Corruption and state-backed debts in Mozambique: What can external actors do?
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Original versionBergen: Chr. Michelsen Institute (U4 Issue 2016:6) 24 p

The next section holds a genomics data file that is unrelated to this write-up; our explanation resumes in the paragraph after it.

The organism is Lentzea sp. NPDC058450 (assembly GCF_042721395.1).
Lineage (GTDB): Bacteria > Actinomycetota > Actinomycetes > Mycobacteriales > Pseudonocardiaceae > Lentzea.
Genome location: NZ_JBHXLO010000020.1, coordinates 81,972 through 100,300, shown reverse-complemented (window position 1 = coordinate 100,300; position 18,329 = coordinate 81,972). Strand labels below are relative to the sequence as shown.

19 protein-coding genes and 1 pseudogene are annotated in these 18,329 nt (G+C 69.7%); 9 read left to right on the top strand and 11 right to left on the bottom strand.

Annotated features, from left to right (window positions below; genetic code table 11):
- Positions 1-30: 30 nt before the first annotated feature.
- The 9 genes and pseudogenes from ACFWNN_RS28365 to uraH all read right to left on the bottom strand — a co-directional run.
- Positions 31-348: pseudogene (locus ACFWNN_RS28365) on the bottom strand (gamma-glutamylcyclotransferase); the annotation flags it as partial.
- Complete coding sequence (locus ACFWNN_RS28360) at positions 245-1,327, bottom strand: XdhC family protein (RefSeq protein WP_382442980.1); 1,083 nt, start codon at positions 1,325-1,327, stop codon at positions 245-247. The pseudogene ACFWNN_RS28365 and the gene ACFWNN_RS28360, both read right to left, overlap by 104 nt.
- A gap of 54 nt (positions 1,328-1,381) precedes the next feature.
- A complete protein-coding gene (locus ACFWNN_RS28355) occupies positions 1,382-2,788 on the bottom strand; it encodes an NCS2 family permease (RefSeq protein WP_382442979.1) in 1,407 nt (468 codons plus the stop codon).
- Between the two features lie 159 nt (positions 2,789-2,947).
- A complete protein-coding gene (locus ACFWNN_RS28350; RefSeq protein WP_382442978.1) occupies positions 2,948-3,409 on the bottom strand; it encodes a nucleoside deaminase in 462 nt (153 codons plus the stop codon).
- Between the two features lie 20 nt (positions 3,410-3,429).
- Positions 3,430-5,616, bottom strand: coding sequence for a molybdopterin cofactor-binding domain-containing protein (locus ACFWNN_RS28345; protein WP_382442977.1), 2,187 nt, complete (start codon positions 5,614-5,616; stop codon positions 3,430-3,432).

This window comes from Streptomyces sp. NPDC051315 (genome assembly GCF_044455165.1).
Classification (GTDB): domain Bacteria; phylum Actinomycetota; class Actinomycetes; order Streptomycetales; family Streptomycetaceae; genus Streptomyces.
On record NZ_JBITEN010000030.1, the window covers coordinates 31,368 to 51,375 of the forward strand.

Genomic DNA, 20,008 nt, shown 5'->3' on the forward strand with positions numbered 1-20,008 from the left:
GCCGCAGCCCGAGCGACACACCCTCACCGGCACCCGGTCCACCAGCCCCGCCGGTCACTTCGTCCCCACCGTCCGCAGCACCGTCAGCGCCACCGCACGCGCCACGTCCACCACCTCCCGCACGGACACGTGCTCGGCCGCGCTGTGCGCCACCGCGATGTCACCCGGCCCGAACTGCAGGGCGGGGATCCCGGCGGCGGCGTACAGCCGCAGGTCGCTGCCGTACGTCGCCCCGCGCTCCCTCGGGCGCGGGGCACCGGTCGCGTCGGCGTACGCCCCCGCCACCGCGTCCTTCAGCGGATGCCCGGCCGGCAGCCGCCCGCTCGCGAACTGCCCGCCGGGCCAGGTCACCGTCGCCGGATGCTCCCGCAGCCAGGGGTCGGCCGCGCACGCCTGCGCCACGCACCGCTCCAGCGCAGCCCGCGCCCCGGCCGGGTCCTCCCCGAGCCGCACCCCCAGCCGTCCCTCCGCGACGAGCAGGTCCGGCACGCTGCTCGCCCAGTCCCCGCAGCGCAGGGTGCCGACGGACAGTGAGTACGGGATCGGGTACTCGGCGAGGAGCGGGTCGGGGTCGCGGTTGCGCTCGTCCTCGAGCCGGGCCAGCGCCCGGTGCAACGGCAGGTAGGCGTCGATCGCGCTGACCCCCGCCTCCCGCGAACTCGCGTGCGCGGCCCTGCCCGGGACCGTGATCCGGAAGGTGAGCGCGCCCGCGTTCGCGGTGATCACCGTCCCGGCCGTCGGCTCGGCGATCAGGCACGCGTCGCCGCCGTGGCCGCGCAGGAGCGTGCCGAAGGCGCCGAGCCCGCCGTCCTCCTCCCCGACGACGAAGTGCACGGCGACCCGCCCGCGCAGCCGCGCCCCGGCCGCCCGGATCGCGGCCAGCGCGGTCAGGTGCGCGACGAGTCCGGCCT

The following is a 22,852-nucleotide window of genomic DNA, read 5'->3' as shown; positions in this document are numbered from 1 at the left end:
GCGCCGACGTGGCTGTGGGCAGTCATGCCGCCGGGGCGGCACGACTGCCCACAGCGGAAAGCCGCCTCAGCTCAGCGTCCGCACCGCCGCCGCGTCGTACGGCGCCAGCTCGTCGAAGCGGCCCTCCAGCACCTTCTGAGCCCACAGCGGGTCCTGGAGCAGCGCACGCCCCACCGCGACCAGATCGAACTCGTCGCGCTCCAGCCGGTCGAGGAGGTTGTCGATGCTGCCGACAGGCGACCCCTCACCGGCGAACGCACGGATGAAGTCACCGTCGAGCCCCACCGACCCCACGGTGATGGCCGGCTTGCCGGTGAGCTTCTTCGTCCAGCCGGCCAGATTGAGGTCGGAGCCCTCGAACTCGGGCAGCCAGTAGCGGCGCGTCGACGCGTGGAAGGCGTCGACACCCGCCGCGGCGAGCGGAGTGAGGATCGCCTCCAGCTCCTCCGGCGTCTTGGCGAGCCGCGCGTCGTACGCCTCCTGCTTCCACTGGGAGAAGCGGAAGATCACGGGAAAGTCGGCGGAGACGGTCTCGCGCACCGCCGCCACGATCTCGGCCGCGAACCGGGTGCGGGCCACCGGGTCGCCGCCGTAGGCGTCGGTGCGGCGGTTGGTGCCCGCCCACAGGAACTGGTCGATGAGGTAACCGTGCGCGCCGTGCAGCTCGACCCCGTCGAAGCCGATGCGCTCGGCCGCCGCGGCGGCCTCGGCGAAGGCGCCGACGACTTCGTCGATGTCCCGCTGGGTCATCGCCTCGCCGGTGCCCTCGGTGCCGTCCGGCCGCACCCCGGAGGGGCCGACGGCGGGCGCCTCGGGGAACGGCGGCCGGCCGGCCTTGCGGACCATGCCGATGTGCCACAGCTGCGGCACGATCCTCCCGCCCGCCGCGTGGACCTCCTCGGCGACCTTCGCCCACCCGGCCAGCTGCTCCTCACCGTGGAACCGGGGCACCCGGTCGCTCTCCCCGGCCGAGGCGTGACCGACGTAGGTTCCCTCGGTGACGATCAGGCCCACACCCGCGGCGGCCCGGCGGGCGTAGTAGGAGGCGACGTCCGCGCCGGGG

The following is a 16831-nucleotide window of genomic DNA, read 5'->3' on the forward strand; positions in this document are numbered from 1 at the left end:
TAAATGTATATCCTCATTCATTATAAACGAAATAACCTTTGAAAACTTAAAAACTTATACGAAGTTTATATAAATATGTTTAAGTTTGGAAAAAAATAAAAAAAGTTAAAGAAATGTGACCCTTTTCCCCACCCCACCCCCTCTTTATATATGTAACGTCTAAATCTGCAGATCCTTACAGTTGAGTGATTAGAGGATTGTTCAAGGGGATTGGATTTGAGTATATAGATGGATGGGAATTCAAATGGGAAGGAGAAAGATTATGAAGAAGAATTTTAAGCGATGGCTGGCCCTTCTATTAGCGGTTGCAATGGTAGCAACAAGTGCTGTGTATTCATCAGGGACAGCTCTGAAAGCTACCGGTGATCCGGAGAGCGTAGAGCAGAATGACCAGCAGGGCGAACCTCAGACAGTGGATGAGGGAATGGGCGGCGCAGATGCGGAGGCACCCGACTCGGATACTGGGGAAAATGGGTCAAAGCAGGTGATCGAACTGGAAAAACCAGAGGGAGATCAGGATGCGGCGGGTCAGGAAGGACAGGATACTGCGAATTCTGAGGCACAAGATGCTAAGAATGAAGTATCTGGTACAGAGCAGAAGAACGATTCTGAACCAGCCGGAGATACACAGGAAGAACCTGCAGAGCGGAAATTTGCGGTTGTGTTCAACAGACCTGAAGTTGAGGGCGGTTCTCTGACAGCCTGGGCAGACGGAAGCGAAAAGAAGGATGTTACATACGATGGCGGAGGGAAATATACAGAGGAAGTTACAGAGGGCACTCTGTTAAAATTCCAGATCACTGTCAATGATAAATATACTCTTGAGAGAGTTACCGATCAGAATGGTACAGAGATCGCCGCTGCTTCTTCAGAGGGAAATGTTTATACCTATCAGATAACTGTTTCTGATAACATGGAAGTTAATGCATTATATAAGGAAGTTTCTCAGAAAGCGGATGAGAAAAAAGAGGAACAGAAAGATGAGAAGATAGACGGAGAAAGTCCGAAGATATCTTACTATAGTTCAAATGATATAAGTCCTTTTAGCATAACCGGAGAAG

The average annual cost of corruption to Mozambique was recently estimated to be up to USD 4.9 billion for the period 2004-2014. Some analysts have entertained the idea that investments in the country's oil and gas sector could reach as high as USD 100 billion over the next decade. Mozambique recently faced a turn for the worse in its balance of payments problems because semi-public entities took out government-backed debts worth over USD 2 billion without fulfilling constitutional and legal requirements. This U4 issue paper explores the main implications for the effectiveness of anti-corruption policies in the Mozambique case. We ask what external actors can do to alleviate corruption and prevent it from occuring again. We encountered credible allegations that a small group of individuals within the Mozambican state violated laws to secure the loans and initially avoided public control mechanisms. Major financial discrepancies exist in terms of the use of the three loans and international development partners and domestic stakeholders suspect some form of corruption. An international firm will implement an independent audit financed by the Swedish government to look into the loans. The audit findings, and investigations by UK and Swiss financial regulatory bodies, will provide a focus for monitoring and evaluation work, possibly leading to criminal and administrative sanctions. The main policy recommendations are summarised below. Download the pdf to also read the sections on: A literature review of corruption and debt Corruption and state-backed debts in Mozambique What can be done? Entry-points for external actors Despite two decades of experience in attempting to address corruption through development aid policy and practice, the best means of tackling various corruption challenges is still contested. Recent meta-studies focused on anti-corruption effectiveness suggest that solutions must fit specific contextual circumsta